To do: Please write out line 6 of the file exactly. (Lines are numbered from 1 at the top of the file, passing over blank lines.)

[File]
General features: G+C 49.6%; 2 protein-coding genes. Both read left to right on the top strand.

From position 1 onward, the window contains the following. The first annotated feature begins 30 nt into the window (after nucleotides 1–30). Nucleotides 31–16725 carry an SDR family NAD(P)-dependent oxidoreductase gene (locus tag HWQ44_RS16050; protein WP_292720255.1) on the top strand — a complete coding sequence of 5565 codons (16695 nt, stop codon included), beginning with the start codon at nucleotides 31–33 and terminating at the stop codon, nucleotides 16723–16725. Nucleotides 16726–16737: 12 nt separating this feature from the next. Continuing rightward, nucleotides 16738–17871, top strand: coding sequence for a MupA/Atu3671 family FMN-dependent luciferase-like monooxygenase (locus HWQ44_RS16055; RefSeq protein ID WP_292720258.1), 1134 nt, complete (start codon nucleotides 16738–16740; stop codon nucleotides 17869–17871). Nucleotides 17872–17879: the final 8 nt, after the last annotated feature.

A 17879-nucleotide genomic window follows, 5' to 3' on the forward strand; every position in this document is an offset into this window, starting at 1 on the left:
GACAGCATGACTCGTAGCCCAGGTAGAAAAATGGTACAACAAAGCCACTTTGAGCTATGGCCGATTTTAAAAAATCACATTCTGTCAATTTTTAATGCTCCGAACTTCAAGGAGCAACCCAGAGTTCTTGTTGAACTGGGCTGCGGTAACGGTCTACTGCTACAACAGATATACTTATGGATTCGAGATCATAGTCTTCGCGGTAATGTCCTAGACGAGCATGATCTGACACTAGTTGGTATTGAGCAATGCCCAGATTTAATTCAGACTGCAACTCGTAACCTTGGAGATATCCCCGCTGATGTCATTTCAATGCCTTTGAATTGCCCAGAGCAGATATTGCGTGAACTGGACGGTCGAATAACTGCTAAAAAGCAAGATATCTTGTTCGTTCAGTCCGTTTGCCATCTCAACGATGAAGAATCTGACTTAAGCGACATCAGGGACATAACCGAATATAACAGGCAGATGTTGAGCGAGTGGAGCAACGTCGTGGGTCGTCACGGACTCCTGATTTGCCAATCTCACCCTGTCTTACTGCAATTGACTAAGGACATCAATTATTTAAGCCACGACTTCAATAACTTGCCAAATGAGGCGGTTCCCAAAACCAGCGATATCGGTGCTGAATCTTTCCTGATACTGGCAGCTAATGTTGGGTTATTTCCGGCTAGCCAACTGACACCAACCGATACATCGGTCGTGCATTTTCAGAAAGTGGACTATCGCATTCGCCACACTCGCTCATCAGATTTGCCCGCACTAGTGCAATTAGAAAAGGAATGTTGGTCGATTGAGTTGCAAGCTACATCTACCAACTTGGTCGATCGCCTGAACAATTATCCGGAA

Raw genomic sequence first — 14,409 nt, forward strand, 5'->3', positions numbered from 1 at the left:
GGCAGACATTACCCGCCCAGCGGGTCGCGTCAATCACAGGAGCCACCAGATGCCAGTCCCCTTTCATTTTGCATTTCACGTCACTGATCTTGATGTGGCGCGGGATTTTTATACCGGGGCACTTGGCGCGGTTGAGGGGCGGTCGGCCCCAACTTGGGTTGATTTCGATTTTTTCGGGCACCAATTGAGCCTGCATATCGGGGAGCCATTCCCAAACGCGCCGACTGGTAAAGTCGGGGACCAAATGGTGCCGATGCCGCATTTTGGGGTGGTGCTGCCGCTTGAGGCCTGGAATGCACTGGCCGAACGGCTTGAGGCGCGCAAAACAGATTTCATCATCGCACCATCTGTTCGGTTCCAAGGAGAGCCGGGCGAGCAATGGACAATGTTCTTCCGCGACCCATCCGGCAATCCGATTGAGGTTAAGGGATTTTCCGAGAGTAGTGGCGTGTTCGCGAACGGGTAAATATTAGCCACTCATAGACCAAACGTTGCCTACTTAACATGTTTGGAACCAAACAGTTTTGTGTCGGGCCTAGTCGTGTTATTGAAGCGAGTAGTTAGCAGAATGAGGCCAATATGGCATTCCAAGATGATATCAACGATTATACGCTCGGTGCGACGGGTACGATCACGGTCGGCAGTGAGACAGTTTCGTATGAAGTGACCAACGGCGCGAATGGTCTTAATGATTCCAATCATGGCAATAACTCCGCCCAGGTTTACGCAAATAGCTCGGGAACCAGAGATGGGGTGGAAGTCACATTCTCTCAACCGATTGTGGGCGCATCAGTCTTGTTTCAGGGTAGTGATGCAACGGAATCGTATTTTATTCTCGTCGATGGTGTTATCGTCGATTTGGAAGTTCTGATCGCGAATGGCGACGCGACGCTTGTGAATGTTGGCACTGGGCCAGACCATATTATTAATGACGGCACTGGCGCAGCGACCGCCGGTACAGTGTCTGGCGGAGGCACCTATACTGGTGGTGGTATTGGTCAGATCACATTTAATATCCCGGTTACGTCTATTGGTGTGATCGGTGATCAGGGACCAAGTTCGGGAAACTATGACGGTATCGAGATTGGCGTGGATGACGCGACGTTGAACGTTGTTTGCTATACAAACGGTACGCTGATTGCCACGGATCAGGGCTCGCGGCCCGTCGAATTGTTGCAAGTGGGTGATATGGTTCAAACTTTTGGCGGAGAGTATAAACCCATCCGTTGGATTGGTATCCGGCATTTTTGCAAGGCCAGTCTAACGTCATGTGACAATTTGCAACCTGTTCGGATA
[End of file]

GGCAGACATTACCCGCCCAGCGGGTCGCGTCAATCACAGGAGCCACCAGATGCCAGTCCCCTTTCATTTTGCATTTCACGTCACTGATCTTGATGTGGCGCGGGATTTTTATACCGGGGCACTTGGCGCGGTTGAGGGGCGGTCGGCCCCAACTTGGGTTGATTTCGATTTTTTCGGGCACCAATTGAGCCTGCATATCGGGGAGCCATTCCCAAACGCGCCGACTGGTAAAGTCGGGGACCAAATGGTGCCGATGCCGCATTTTGGGGTGGTGCTGCCGCTTGAGGCCTGGAATGCACTGGCCGAACGGCTTGAGGCGCGCAAAACAGATTTCATCATCGCACCATCTGTTCGGTTCCAAGGAGAGCCGGGCGAGCAATGGACAATGTTCTTCCGCGACCCATCCGGCAATCCGATTGAGGTTAAGGGATTTTCCGAGAGTAGTGGCGTGTTCGCGAACGGGTAAATATTAGCCACTCATAGACCAAACGTTGCCTACTTAACATGTTTGGAACCAAACAGTTTTGTGTCGGGCCTAGTCGTGTTATTGAAGCGAGTAGTTAGCAGAATGAGGCCAATATGGCATTCCAAGATGATATCAACGATTATACGCTCGGTGCGACGGGTACGATCACGGTCGGCAGTGAGACAGTTTCGTATGAAGTGACCAACGGCGCGAATGGTCTTAATGATTCCAATCATGGCAATAACTCCGCCCAGGTTTACGCAAATAGCTCGGGAACCAGAGATGGGGTGGAAGTCACATTCTCTCAACCGATTGTGGGCGCATCAGTCTTGTTTCAGGGTAGTGATGCAACGGAATCGTATTTTATTCTCGTCGATGGTGTTATCGTCGATTTGGAAGTTCTGATCGCGAATGGCGACGCGACGCTTGTGAATGTTGGCACTGGGCCAGACCATATTATTAATGACGGCACTGGCGCAGCGACCGCCGGTACAGTGTCTGGCGGAGGCACCTATACTGGTGGTGGTATTGGTCAGATCACATTTAATATCCCGGTTACGTCTATTGGTGTGATCGGTGATCAGGGACCAAGTTCGGGAAACTATGACGGTATCGAGATTGGCGTGGATGACGCGACGTTGAACGTTGTTTGCTATACAAACGGTACGCTGATTGCCACGGATCAGGGCTCGCGGCCCGTCGAATTGTTGCAAGTGGGTGATATGGTTCAAACTTTTGGCGGAGAGTATAAACCCATCCGTTGGATTGGTATCCGGCATTTTTGCAAGGCCAGTCTAACGTCATGTGACAATTTGCAACCTGTTCGGATA